If investing is a marathon and not a sprint, Nike Inc. stock might just be a buy. Investors interested in the dash to the top 2014 returns, however, may find the shares of the shoemaker have little room to run.
Why the distinction? Well, Nike is, by nearly all accounts, the strongest, most global brand in athletic apparel – a company with a strong balance sheet and growing sales in all corners of the world.
That helped the shares rise more than 50 per cent in 2013, even including a mixed quarterly report in December that put only a small dent in its share price. At well over 20 times earnings, depending on which part of the calendar you measure, the stock is trading at levels above its normal premium to the market.
That leads some analysts to say that as much as they admire the company, it’s hard to see the stock easily lapping the broader market this year, as it has so many times before.
Certainly, the company and its iconic brand is a leader in a leading industry: “Activewear” is easily outpacing sales of conventional clothing, to the tune of an average 18 percentage points over the past five years, say analysts at Canaccord Genuity. They cite “persistent innovation by athletic companies vs. little to no innovation from traditional apparel companies,” as well as increasing fashion focus by the athletic brands and a growing embrace of active lifestyles.
(Or, as analyst Faye Landes of Cowen Securities humorously notes, “For reasons that remain somewhat unclear to us, in 2013 it suddenly became acceptable to wear activewear in virtually every imaginable venue, including some offices. Whether it’s the ongoing sloppification of America, the introduction of ever more comfortable fabrics, peer pressure to look like you care about working out, or simply a fashion shift, dress codes have shifted very rapidly.”)
It is Nike that benefits most. Nike is the first choice for athletic apparel for 42 per cent of the U.S. population, a figure that is well ahead of any other brand and rising. Cowen’s brand survey found Nike’s “cool factor” is highest among adults ages 18 to 24 and is significantly higher among non-whites than whites, both of which bode “extremely well for Nike long-term.” Even better, perhaps, is that although Nike has been raising prices, 42 per cent of consumers in the Cowen survey “agree” or “strongly agree” that Nike’s products are fairly priced – up seven percentage points from a year before.
It’s obviously not just a U.S. story, however. Chinese same-store sales growth – a measure of revenue gains in locations open a year or more – has exceeded 20 per cent for three quarters in a row, says S&P Capital IQ analyst Jason Asaeda. “We think Nike’s focus on meeting the needs of more discerning and sophisticated Chinese consumers is starting to gain traction,” says Mr. Asaeda, who has a “buy” rating and an $86 (U.S.) target price, 11 per cent above current levels. (The company pays a dividend that yields 1.2 per cent.)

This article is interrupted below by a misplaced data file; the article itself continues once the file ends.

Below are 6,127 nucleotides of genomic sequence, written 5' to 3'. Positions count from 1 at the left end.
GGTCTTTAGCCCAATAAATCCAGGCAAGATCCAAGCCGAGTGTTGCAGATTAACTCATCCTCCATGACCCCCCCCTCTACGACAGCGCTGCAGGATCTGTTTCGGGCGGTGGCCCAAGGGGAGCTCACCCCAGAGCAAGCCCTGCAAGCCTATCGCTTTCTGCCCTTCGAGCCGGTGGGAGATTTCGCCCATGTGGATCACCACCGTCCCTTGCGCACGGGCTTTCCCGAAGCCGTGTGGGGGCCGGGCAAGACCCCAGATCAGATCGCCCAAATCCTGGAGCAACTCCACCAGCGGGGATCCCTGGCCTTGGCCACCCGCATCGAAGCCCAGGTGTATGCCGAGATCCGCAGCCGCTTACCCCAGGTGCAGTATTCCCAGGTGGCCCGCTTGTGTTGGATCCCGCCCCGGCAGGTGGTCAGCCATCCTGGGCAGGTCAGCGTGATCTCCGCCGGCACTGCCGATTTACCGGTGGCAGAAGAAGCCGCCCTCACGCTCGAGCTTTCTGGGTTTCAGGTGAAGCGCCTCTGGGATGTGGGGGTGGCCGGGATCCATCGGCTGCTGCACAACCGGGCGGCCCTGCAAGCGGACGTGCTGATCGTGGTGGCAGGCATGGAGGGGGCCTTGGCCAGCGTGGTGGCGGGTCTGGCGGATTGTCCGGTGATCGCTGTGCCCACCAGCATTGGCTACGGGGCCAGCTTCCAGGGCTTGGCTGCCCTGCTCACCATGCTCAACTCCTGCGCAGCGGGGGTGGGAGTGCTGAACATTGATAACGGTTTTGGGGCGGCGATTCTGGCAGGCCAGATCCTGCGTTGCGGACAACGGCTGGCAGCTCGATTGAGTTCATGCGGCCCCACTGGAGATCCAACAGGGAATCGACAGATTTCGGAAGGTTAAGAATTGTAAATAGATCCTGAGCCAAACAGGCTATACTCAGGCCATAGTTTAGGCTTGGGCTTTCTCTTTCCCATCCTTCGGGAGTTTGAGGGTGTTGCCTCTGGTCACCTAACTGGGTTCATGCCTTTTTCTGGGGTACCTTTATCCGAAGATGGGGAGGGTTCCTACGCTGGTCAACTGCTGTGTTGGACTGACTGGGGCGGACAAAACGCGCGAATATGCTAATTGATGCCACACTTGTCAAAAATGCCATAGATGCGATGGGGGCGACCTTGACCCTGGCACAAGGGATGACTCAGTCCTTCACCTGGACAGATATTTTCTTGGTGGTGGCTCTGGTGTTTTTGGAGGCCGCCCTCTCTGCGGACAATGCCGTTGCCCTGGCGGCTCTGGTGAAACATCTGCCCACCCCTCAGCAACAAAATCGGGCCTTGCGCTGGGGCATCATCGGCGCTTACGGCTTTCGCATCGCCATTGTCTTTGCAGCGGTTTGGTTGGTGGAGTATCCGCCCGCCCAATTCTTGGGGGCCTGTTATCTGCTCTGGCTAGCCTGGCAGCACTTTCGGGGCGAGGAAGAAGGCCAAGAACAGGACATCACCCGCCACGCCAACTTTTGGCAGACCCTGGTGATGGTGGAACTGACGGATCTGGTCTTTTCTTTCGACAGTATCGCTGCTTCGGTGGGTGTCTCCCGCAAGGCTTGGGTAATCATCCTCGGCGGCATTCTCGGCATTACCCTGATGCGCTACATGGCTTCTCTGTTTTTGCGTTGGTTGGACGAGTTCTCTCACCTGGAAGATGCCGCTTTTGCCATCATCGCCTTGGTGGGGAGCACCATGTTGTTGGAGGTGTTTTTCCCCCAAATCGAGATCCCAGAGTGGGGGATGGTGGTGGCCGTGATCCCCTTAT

The problem with all this good stuff about Nike is the earnings multiple that investors are putting on it. Mr. Asaeda’s target price is 25.7 times his calendar 2014 earnings-per-share estimate, above the top end of the 10-year historical P/E range. At current prices, Nike trades at about 24 times forward earnings, according to Capital IQ.
Going into Nike’s Dec. 19 earnings report, Canaccord Genuity’s Camilo Lyon said the company needed a “meaningful beat” of analyst expectations on sales or earnings to drive its shares higher. That is not what Nike delivered, as it exceeded earnings expectations by a penny per share.
While there were plenty of positives, such as strong growth in orders to be shipped in coming months, there were warning signs. The company’s expenses are accelerating, Mr. Lyon noted while analyzing the results, as it markets more in advance of the World Cup, and the prices of raw materials are increasing. In addition, the rising U.S. dollar isn’t helping Nike’s results, as every international sale is worth less and less in the company’s home currency.
The company’s guidance for the second half of its fiscal year, which ends May 31, implies “a meaningful reduction” in earnings in the next two quarters compared with his prior expectations. His estimate for fiscal 2015, starting in June, is for $3.21 in earnings per share, below the consensus of $3.50.
His earnings forecast still represents a 12-per-cent gain in EPS from his current-year estimate, but he questions whether that justifies the current premium multiple, as he has a “hold” rating and $71 target price. “We prefer to play [Nike’s] strength through its retail partners, Foot Locker and Finish Line,” he said. (The two athletic-wear retailers trade at 13.5 times and 15.9 times forward earnings, respectively, according to Capital IQ.)
Nike’s rich valuation has neatly split the analysts who follow it; 16 have “buys,” with 14 rating the stock a “hold.” The average 12-month target price, according to Bloomberg, is $81.86, a return of just 6 per cent. In the race that is the 2014 equity market, there’s a fairly good chance it won’t be Nike setting the pace.
By the numbers
- Revenue (past 12 months): $26.3-billion
- Net income (past 12 months): $2.49-billion
- Market capitalization: $68.3-billion
- Forward P/E: 23.9
All dollar figures U.S. Source: S&P Capital IQ